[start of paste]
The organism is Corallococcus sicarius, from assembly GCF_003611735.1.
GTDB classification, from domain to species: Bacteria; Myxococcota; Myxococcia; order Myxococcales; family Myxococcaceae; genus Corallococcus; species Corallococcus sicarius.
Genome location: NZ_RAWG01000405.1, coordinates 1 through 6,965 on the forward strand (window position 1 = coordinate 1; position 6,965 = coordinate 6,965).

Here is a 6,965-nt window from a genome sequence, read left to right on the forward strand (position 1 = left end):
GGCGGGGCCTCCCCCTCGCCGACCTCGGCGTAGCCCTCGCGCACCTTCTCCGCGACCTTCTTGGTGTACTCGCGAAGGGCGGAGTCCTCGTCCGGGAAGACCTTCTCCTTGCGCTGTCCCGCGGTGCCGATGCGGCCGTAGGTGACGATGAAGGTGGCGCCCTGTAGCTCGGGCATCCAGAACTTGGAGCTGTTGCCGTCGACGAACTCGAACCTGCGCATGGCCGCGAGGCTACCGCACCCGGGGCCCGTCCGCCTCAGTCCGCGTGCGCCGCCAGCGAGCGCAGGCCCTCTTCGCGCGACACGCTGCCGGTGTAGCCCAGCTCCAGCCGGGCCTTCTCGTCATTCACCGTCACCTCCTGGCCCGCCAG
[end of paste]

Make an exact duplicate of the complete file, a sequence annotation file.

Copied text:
The organism is Corallococcus sicarius, from assembly GCF_003611735.1.
GTDB classification, from domain to species: Bacteria; Myxococcota; Myxococcia; order Myxococcales; family Myxococcaceae; genus Corallococcus; species Corallococcus sicarius.
Genome location: NZ_RAWG01000405.1, coordinates 1 through 6,965 on the forward strand (window position 1 = coordinate 1; position 6,965 = coordinate 6,965).

Here is a 6,965-nt window from a genome sequence, read left to right on the forward strand (position 1 = left end):
GGCGGGGCCTCCCCCTCGCCGACCTCGGCGTAGCCCTCGCGCACCTTCTCCGCGACCTTCTTGGTGTACTCGCGAAGGGCGGAGTCCTCGTCCGGGAAGACCTTCTCCTTGCGCTGTCCCGCGGTGCCGATGCGGCCGTAGGTGACGATGAAGGTGGCGCCCTGTAGCTCGGGCATCCAGAACTTGGAGCTGTTGCCGTCGACGAACTCGAACCTGCGCATGGCCGCGAGGCTACCGCACCCGGGGCCCGTCCGCCTCAGTCCGCGTGCGCCGCCAGCGAGCGCAGGCCCTCTTCGCGCGACACGCTGCCGGTGTAGCCCAGCTCCAGCCGGGCCTTCTCGTCATTCACCGTCACCTCCTGGCCCGCCAG